AKA: Century 21 Exposition, Federal Science Center, Seattle, WA; Pacific Science Center, Seattle, WA

Structure Type: built works - exhibition buildings - exposition buildings

Designers: Naramore, Bain, Brady, and Johanson, (NBBJ) (firm); Worthington and Skilling, Engineers (firm); Yamasaki, Minoru, and Associates (firm); William James Bain Sr. (architect); William James Bain Jr. (architect); Clifton J. Brady (architect); Perry Bertil Johanson (architect); Floyd Archibald Naramore (architect); Leslie Earl Robertson (engineer); John Bower Skilling (structural engineer); Harold L. Worthington (structural engineer); Minoru Yamasaki (architect)

Dates: constructed 1959-1962

2 stories

view all images ( of 2 shown)

200 2nd Avenue North
Seattle, WA 98109-4816

OpenStreetMap (new tab)
Google Map (new tab)
click to view google map
Google Streetview (new tab)
click to view google map

Seattle native Minoru Yamasaki (1912-1986) designed the United States Science Pavilion in the wake of Sputnik's launch in 1957 which caused waves of anxiety throughout the US. Many worried that America lagged behind the Soviets in hard science knowledge, and Warren Magnuson (1905-1989), WA's longtime US Senator, obtained money to build this pavilion emphasizing the country's commitment to science education. Yamasaki originally considered building the Science Center as a 110-foot-high tower, but this idea was discarded after the decision was made to build the 625-foot Space Needle. Instead, he recalled the Swedish Pavilion at the 1939 New York World's Fair, which was organized around a small garden. Utliizing this idea, he configured the Federal Science Pavilion as a group of five interconnected buildings enclosing a courtyard with reflecting pools, the ensemble covering about 7 acres. The pavilions were of precast concrete. The trademark five arched tower outside the building rose to 110 feet. At the Center, Yamasaki first collaborated with a group of outstanding, Seattle-based engineers in the firm of Worthington and Skilling, including Jack Christiansen (b. 1927), John Skilling (1921-1998) and Leslie E. Robertson (b. 1928). Yamasaki would continue work on a series of structurally innovative buildings with their firm, including the IBM Building, Seattle, WA, 1962-1964, the World Trade Center Towers I and II, New York, NY, 1966-1973, Century Plaza Towers, Century City, Los Angeles, CA, 1968-1975 and the Rainier Bank Tower, Seattle, WA, 1972-1977.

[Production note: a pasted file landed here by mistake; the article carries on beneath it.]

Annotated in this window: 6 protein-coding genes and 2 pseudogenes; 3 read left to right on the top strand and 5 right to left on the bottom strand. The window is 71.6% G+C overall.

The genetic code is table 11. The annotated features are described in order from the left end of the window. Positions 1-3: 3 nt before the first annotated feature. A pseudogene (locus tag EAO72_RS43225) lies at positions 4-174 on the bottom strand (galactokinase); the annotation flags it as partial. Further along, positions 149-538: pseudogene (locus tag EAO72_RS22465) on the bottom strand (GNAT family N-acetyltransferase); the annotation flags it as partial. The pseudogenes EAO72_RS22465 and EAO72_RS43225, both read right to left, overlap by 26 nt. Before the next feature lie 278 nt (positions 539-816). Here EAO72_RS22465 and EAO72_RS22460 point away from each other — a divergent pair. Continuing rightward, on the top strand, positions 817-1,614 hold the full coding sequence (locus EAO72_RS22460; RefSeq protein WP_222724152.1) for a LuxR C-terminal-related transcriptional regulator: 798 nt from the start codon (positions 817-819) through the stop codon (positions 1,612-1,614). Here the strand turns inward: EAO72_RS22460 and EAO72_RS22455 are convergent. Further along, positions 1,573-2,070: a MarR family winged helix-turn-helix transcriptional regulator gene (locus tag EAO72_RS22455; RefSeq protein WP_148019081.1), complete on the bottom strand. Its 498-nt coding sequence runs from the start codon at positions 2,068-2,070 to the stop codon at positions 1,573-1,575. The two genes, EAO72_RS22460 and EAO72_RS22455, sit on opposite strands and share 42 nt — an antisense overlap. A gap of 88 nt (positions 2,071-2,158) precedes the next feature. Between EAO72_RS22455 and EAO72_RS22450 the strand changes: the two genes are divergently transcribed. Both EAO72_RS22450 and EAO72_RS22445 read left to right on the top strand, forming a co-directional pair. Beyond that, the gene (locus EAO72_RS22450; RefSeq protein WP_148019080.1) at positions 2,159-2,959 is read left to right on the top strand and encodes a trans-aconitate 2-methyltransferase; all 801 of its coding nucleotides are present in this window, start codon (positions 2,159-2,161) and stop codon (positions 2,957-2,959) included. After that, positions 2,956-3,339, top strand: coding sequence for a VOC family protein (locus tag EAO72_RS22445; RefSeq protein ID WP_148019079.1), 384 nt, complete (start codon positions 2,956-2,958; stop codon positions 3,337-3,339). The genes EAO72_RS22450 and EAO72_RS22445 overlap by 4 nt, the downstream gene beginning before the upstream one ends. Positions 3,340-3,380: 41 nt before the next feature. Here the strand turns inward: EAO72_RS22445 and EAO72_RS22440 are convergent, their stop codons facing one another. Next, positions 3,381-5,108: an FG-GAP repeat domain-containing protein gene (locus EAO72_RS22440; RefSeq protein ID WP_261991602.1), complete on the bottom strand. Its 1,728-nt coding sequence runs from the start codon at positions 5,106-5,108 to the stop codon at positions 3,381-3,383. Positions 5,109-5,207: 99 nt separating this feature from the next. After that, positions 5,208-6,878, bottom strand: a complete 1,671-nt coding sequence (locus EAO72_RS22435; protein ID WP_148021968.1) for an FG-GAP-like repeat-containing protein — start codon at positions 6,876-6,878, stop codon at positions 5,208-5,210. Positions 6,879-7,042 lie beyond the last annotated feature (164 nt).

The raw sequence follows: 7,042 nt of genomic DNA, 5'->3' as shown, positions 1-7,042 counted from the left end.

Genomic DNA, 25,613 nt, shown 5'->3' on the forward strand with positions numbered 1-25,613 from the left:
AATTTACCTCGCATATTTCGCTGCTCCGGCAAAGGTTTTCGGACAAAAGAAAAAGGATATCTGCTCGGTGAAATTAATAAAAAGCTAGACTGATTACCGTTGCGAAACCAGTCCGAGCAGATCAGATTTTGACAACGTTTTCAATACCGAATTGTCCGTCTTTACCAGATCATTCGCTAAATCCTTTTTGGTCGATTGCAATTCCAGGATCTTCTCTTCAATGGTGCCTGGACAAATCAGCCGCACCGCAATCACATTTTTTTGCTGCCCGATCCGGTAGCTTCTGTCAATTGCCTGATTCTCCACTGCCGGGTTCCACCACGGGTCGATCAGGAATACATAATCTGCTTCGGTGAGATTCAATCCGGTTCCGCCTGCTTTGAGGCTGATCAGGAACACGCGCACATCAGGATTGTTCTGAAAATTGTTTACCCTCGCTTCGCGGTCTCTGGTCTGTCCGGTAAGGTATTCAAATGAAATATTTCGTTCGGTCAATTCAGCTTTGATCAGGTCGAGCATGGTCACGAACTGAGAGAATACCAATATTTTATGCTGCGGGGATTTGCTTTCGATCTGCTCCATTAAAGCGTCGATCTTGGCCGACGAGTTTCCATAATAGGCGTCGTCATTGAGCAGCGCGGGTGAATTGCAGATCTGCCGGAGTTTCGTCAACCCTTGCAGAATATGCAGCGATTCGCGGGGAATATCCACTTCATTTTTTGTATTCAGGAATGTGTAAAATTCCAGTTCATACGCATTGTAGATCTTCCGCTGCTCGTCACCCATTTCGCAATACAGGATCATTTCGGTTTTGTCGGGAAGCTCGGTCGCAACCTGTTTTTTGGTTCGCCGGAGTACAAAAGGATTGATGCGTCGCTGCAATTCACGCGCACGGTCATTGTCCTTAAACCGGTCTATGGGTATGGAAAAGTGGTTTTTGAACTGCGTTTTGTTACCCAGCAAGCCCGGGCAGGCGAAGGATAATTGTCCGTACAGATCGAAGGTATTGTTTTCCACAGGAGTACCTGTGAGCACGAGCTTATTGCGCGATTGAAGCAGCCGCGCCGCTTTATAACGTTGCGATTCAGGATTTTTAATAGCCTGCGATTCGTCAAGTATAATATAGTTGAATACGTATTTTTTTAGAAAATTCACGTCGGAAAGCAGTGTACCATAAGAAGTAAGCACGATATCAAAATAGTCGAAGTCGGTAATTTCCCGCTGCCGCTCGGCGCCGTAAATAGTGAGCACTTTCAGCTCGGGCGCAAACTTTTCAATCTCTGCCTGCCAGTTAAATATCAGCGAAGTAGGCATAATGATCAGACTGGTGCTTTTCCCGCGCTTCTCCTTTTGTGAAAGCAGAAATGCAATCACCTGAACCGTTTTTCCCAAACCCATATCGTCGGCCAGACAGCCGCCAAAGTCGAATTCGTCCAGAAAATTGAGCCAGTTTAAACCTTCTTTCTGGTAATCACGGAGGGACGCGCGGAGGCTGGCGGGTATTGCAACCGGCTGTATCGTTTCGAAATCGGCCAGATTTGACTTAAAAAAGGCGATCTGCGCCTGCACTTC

The Pacific Science Center featured hands-on science exhibits, animals, and two IMAX movies. The Syracuse University Library, Special Collections Research Center, has a small collection of Minoru Yamasaki's papers (.5 linear feet), covering the years 1961-1965; they are described as: "Papers of the artist, architect. Includes project files with photographs and working papers, undated manuscripts, and other material. Projects include Dhahran Air Terminal in Saudi Arabia, the United States Pavilion at the World's Fair in Seattle, Washington, and the World Trade Center in New York City." The historic preservation organization, Historic Seattle, presented the Pacific Science Center its "Exemplary Stewardship" award in 2012. Tel: 206.443.2001 (2014). The Gothic/Islamic detailing of the Science Center's exterior anticipated comparable motifs at the New York World Trade Center at the end of the 1960s.

The Seattle architectural firm NBBJ supervised the PACCAR IMAX Theatre renovation, working with Rafn Company, building contractors. The Nelson Electric Company designed the acoustics of the interior. The McKinstry Company, building contractors, restored the Science Center's reflecting pools. The center's glass elevator and walkway was designed by Mulvanny G2 Architects working with Ferguson Construction.

PCAD id: 5973